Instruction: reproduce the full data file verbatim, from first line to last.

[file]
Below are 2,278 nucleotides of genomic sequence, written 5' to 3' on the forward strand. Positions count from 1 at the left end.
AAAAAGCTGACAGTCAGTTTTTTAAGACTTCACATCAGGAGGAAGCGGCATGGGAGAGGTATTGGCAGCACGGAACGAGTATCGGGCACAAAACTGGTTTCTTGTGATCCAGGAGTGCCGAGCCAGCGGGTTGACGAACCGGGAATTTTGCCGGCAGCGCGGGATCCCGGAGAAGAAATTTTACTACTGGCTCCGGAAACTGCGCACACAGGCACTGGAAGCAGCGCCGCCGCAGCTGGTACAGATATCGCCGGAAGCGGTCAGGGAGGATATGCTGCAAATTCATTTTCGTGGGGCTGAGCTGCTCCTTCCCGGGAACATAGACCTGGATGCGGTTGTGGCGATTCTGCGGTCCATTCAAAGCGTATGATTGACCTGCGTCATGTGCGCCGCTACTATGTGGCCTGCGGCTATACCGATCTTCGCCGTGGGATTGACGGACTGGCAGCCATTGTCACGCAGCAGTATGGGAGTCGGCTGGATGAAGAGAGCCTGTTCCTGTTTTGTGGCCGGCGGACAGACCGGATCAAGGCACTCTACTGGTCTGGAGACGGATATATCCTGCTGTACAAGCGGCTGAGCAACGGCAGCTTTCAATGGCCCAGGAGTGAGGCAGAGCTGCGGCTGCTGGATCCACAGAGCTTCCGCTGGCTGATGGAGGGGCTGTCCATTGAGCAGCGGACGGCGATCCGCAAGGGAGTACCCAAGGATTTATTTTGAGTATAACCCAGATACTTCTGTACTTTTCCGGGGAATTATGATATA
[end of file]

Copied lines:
Below are 2,278 nucleotides of genomic sequence, written 5' to 3' on the forward strand. Positions count from 1 at the left end.
AAAAAGCTGACAGTCAGTTTTTTAAGACTTCACATCAGGAGGAAGCGGCATGGGAGAGGTATTGGCAGCACGGAACGAGTATCGGGCACAAAACTGGTTTCTTGTGATCCAGGAGTGCCGAGCCAGCGGGTTGACGAACCGGGAATTTTGCCGGCAGCGCGGGATCCCGGAGAAGAAATTTTACTACTGGCTCCGGAAACTGCGCACACAGGCACTGGAAGCAGCGCCGCCGCAGCTGGTACAGATATCGCCGGAAGCGGTCAGGGAGGATATGCTGCAAATTCATTTTCGTGGGGCTGAGCTGCTCCTTCCCGGGAACATAGACCTGGATGCGGTTGTGGCGATTCTGCGGTCCATTCAAAGCGTATGATTGACCTGCGTCATGTGCGCCGCTACTATGTGGCCTGCGGCTATACCGATCTTCGCCGTGGGATTGACGGACTGGCAGCCATTGTCACGCAGCAGTATGGGAGTCGGCTGGATGAAGAGAGCCTGTTCCTGTTTTGTGGCCGGCGGACAGACCGGATCAAGGCACTCTACTGGTCTGGAGACGGATATATCCTGCTGTACAAGCGGCTGAGCAACGGCAGCTTTCAATGGCCCAGGAGTGAGGCAGAGCTGCGGCTGCTGGATCCACAGAGCTTCCGCTGGCTGATGGAGGGGCTGTCCATTGAGCAGCGGACGGCGATCCGCAAGGGAGTACCCAAGGATTTATTTTGAGTATAACCCAGATACTTCTGTACTTTTCCGGGGAATTATGATATA